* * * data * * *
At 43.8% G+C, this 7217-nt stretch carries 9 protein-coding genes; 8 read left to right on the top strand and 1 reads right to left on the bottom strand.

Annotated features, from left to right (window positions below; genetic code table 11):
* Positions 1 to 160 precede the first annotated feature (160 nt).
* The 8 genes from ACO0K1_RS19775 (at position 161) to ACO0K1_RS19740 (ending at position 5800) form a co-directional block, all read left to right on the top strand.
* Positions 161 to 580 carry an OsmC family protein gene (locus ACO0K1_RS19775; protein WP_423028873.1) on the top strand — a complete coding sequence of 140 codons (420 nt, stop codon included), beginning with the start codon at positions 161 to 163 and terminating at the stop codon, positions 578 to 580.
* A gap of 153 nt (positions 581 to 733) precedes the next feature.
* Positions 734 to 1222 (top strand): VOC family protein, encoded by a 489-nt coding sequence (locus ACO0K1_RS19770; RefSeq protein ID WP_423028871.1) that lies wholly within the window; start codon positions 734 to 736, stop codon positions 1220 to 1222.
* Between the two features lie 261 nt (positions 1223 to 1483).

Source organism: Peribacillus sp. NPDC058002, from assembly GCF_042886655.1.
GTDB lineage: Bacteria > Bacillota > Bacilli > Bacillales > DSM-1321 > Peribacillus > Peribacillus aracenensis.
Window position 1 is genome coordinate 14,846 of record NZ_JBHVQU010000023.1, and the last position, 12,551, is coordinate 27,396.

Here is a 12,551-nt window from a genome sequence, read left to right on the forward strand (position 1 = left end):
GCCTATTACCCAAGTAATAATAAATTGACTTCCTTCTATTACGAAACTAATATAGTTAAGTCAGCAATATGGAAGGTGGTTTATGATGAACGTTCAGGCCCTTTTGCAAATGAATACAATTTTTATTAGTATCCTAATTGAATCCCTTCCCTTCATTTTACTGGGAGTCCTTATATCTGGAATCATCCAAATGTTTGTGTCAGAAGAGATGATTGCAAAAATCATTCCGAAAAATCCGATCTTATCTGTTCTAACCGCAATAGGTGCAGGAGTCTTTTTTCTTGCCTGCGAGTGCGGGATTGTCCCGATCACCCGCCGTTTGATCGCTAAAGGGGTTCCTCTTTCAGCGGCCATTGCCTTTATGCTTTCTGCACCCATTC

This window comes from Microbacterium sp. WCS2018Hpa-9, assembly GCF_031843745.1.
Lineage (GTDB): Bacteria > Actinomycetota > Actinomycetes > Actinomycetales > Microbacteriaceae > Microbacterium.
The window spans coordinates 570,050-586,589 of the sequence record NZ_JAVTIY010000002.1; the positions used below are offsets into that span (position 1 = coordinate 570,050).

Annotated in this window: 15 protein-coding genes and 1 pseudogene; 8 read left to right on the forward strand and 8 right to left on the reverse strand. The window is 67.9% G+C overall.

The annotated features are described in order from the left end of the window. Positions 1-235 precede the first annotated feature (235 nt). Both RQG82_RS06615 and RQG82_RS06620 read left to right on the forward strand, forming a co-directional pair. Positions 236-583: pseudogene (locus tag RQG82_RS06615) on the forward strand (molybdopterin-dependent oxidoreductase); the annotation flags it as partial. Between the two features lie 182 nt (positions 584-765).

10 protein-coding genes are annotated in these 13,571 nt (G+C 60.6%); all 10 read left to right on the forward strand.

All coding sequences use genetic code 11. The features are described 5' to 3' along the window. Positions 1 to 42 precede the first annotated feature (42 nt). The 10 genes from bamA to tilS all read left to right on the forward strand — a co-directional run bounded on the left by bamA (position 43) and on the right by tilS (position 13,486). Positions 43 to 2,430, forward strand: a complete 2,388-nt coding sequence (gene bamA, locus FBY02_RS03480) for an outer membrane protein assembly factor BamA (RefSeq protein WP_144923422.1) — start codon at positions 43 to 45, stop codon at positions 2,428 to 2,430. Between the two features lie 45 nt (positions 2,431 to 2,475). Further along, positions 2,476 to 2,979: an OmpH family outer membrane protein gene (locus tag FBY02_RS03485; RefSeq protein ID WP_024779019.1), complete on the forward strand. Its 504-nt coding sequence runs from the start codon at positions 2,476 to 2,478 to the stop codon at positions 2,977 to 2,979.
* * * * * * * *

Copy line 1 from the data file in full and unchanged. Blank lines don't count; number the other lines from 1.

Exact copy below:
At 43.8% G+C, this 7217-nt stretch carries 9 protein-coding genes; 8 read left to right on the top strand and 1 reads right to left on the bottom strand.